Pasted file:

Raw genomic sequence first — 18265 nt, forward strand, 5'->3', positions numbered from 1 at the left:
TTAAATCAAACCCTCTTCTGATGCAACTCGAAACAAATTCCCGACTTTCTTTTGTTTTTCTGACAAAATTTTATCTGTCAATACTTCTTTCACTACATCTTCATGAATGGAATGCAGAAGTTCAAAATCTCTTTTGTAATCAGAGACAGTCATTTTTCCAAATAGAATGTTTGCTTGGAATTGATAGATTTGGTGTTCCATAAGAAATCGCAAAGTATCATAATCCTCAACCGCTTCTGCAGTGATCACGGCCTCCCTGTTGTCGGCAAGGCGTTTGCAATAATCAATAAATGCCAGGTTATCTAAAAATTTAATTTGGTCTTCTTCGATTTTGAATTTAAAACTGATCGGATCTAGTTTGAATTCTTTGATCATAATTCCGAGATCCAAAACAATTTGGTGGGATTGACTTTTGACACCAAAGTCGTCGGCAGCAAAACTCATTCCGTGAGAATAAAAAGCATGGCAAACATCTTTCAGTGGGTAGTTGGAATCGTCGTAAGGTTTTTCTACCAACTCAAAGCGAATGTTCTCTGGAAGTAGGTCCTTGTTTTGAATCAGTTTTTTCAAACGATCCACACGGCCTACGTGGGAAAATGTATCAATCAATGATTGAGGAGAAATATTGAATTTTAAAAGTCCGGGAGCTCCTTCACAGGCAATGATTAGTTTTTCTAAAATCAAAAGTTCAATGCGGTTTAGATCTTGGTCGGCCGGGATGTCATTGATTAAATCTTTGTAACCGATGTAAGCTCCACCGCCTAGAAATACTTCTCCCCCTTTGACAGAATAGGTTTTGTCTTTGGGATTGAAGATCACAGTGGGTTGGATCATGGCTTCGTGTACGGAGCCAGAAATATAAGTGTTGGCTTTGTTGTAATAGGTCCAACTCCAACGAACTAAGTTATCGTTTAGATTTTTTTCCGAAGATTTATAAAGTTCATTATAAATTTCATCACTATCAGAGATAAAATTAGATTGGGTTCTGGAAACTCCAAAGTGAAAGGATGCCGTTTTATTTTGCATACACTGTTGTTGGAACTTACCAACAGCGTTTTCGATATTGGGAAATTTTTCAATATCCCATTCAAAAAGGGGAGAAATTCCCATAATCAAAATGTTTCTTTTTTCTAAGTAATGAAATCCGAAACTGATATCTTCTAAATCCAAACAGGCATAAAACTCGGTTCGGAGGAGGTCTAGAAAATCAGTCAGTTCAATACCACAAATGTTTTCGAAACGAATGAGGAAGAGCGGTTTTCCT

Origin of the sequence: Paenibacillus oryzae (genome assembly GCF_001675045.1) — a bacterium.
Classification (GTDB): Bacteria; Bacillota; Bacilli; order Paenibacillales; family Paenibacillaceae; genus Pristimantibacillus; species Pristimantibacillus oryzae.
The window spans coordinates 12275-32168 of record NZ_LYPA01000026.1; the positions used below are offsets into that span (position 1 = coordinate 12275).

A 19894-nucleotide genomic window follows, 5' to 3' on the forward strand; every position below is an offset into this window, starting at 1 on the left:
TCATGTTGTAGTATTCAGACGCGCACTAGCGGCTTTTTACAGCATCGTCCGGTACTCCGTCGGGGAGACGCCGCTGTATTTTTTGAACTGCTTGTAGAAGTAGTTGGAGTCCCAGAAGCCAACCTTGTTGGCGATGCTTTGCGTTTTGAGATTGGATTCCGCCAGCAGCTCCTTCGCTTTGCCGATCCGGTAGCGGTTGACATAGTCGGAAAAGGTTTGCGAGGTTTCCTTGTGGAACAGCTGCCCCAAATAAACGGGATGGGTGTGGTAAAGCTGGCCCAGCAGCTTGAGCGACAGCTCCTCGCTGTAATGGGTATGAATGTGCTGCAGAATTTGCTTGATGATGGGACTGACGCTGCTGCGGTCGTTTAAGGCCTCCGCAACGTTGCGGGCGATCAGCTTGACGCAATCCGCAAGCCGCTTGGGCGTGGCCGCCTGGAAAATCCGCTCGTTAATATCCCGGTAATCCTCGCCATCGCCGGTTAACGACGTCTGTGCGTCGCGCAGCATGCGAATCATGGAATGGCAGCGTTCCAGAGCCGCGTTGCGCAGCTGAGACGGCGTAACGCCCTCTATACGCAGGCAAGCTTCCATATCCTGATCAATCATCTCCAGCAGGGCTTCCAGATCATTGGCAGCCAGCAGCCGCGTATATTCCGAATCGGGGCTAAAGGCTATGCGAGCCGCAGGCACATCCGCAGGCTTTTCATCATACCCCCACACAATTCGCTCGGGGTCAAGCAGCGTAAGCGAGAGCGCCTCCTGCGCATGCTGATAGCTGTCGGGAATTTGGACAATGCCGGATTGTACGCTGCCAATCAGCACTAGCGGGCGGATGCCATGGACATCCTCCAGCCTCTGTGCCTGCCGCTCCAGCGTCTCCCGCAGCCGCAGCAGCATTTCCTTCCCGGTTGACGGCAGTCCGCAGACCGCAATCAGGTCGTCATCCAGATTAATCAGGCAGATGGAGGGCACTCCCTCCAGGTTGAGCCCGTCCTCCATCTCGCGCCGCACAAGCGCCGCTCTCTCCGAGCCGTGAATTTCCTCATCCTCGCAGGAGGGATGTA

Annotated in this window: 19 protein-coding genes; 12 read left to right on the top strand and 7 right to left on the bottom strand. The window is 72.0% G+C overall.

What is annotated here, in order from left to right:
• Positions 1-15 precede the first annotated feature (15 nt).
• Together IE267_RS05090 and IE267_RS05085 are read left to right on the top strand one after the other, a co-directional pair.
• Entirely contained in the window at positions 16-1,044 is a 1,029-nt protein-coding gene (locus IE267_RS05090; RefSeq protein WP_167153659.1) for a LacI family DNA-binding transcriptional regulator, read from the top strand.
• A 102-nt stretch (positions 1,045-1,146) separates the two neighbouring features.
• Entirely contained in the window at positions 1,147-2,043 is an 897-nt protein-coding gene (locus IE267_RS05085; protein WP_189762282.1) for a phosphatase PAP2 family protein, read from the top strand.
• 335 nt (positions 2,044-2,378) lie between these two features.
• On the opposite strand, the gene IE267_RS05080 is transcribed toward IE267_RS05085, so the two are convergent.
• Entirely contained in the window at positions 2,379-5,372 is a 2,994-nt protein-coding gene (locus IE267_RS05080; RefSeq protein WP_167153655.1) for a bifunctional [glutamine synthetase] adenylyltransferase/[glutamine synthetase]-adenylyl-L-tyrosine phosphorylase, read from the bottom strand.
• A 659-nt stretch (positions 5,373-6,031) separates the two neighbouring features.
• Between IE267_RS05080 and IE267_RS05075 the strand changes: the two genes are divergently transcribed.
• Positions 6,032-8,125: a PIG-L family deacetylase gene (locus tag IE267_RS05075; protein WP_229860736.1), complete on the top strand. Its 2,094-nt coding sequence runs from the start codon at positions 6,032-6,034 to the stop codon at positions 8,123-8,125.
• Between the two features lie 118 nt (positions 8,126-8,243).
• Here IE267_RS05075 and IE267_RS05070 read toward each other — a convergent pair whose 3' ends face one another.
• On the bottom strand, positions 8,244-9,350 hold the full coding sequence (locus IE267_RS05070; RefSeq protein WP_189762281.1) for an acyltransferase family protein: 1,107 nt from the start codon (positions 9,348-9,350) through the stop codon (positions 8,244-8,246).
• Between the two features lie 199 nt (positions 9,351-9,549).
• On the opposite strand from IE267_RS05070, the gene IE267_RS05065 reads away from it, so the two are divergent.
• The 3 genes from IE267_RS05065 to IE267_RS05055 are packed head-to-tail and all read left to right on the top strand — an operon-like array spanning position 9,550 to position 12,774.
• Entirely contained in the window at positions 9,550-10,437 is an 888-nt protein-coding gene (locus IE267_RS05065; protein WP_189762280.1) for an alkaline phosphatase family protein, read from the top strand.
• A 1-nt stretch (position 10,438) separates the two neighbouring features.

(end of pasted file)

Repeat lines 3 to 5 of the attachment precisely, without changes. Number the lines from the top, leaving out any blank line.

Origin of the sequence: Paenibacillus oryzae (genome assembly GCF_001675045.1) — a bacterium.
Classification (GTDB): Bacteria; Bacillota; Bacilli; order Paenibacillales; family Paenibacillaceae; genus Pristimantibacillus; species Pristimantibacillus oryzae.
The window spans coordinates 12275-32168 of record NZ_LYPA01000026.1; the positions used below are offsets into that span (position 1 = coordinate 12275).